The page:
"Talking of Pleasure, this moment I was writing with one hand, and with the other holding to my Mouth a Nectarine -- how good how fine. It went down all pulpy, slushy, oozy, all its delicious embonpoint melted down my throat like a large, beatified Strawberry."
John Keats (1795-1821)
I don’t make desserts often, especially when it comes to fruit desserts. Fresh fruit tastes great and is so easy. But I can be persuaded. This week I fancied making sweets and was persuaded by Haalo’s nostalgia for nectarines fresh from the tree, which she claimed, could be recreated by baking fresh nectarines in a strudel.
Unfortunately my memories of nectarines aren’t as glowing and soft edged as Haalo’s. Mine are of earwigs running out of the centre of a nectarine which gave me an irrational dislike of the fruit for years. But happily I have overcome it. Nectarines are now among my favourite fruits. I think I even like them more than peaches because they are smoother, smaller and more intensely flavoured. They are also good for me - like peaches, they are high in vitamins A and C. But we are now encountering the last of summer’s bounty as we slide into autumn.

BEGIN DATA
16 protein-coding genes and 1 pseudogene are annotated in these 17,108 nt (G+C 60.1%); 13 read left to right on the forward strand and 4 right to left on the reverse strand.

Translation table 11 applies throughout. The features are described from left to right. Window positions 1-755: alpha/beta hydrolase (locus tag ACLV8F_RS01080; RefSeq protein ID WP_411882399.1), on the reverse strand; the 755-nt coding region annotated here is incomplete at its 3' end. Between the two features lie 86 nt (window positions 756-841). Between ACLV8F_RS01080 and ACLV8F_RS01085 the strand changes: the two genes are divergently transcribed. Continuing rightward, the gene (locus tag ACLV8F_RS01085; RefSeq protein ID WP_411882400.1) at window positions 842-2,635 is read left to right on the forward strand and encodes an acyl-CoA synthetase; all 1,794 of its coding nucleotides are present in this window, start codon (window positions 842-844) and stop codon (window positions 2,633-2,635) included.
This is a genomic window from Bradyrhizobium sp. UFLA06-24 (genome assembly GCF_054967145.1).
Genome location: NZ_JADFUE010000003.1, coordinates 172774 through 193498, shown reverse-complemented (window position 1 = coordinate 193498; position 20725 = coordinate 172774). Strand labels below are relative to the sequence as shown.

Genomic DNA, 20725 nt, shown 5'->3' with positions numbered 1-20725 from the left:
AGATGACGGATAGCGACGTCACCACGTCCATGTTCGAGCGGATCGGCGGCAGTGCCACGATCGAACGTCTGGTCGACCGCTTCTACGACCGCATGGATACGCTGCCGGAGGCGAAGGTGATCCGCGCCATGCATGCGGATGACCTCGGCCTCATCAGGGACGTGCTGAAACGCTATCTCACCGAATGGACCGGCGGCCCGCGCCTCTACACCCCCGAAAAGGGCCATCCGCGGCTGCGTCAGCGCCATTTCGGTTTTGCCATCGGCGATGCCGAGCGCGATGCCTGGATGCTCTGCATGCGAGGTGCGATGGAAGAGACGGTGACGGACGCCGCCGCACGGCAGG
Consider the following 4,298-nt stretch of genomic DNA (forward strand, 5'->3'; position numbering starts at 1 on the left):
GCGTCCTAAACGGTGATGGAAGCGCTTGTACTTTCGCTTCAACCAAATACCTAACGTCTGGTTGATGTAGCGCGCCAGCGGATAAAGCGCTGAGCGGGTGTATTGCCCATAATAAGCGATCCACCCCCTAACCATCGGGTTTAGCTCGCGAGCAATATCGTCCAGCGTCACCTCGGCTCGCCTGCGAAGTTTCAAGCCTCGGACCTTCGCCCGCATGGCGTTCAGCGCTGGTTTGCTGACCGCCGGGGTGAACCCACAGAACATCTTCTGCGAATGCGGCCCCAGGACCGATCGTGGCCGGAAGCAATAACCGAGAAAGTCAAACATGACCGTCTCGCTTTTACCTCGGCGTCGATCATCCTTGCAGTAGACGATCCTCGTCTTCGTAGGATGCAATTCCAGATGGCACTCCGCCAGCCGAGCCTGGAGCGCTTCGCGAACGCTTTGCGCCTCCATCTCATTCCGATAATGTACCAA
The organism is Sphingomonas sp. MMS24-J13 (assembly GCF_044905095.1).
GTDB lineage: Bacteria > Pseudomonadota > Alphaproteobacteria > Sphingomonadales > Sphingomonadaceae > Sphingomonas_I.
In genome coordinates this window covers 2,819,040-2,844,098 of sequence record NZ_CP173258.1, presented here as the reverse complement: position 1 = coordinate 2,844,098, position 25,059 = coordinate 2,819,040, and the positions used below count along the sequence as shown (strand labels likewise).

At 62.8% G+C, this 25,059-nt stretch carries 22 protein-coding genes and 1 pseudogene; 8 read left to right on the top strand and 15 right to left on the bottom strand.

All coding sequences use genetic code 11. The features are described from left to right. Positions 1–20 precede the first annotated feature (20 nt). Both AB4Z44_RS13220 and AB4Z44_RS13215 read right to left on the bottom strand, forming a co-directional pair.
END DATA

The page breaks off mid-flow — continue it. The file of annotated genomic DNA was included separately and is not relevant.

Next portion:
All summer I have been promising myself I would bake dessert with stone fruit. When I was young and my mum regularly made sweets, I always wanted apricot in my pies and sponge puddings rather than apple. I really crave them more in winter when stone fruit is hard to come by. So, rather than wait til they are just an unobtainable dream of summer, I decided to have a final fling with nectarines.
Last year Susan wrote about nectarines always playing second fiddle to peaches. I remember feeling a little saddened at the thought and decided I needed to find out a little more about nectarines. Susan made the all- too-true observations that they don’t star in classic desserts or music. Luckily my partner E is a fount of useless information about music and remembered that there is a band in Edinburgh called Nectarine Number Nine – actually he tells me it is a musical project of Davey Henderson, a member of cult 1980s band The Fire Engines. E even once owned some of their albums on vinyl!
But Susan is right. The nectarine isn’t embedded in our culture like peaches. It isn’t found in the literary canon or childhood stories. No one would compare complexions or bottoms to the nectarine. But nevertheless, such a delicacy shouldn’t be hidden in the shadowy corners of history. Here is what I could find.
It is thought that nectarines probably originated in China about 2000 years ago and were cultivated in ancient Persia, Greece and Rome. Apparently, one Chinese emperor was so enthralled with nectarines that he and his people referred to them as the "nectar of the gods." The first recorded mention in English is said to be in 1616. I have read that in the 16th and 17th centuries the nectarine was known as the ‘nucipersica’ because it resembled the walnut (which begs the question has the nectarine, the walnut or people’s eyesight changed drastically since this time?) and then was known as the ‘nectorin’.